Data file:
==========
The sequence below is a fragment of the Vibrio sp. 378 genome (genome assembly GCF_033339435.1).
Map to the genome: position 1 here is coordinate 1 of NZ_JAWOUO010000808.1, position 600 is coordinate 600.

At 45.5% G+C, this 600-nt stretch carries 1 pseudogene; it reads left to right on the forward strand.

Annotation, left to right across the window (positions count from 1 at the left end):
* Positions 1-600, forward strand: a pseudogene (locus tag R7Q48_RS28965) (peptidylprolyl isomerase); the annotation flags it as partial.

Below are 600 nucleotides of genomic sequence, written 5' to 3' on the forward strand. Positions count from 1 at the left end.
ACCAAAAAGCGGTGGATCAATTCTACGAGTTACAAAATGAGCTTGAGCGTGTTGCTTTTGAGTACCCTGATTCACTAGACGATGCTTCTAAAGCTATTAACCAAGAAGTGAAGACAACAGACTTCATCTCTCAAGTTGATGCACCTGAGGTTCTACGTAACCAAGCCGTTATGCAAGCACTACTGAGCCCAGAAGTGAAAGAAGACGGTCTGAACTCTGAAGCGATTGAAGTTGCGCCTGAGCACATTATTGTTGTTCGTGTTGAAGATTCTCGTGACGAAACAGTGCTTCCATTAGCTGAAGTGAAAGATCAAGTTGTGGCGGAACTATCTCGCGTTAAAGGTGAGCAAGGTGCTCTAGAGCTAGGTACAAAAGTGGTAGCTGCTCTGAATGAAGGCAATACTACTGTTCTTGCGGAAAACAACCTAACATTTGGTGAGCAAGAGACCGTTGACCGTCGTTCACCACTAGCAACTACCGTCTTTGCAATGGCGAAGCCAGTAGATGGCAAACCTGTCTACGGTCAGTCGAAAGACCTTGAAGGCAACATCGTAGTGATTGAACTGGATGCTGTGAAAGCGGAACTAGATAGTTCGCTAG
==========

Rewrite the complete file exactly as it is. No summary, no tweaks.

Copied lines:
The sequence below is a fragment of the Vibrio sp. 378 genome (genome assembly GCF_033339435.1).
Map to the genome: position 1 here is coordinate 1 of NZ_JAWOUO010000808.1, position 600 is coordinate 600.

At 45.5% G+C, this 600-nt stretch carries 1 pseudogene; it reads left to right on the forward strand.

Annotation, left to right across the window (positions count from 1 at the left end):
* Positions 1-600, forward strand: a pseudogene (locus tag R7Q48_RS28965) (peptidylprolyl isomerase); the annotation flags it as partial.

Below are 600 nucleotides of genomic sequence, written 5' to 3' on the forward strand. Positions count from 1 at the left end.
ACCAAAAAGCGGTGGATCAATTCTACGAGTTACAAAATGAGCTTGAGCGTGTTGCTTTTGAGTACCCTGATTCACTAGACGATGCTTCTAAAGCTATTAACCAAGAAGTGAAGACAACAGACTTCATCTCTCAAGTTGATGCACCTGAGGTTCTACGTAACCAAGCCGTTATGCAAGCACTACTGAGCCCAGAAGTGAAAGAAGACGGTCTGAACTCTGAAGCGATTGAAGTTGCGCCTGAGCACATTATTGTTGTTCGTGTTGAAGATTCTCGTGACGAAACAGTGCTTCCATTAGCTGAAGTGAAAGATCAAGTTGTGGCGGAACTATCTCGCGTTAAAGGTGAGCAAGGTGCTCTAGAGCTAGGTACAAAAGTGGTAGCTGCTCTGAATGAAGGCAATACTACTGTTCTTGCGGAAAACAACCTAACATTTGGTGAGCAAGAGACCGTTGACCGTCGTTCACCACTAGCAACTACCGTCTTTGCAATGGCGAAGCCAGTAGATGGCAAACCTGTCTACGGTCAGTCGAAAGACCTTGAAGGCAACATCGTAGTGATTGAACTGGATGCTGTGAAAGCGGAACTAGATAGTTCGCTAG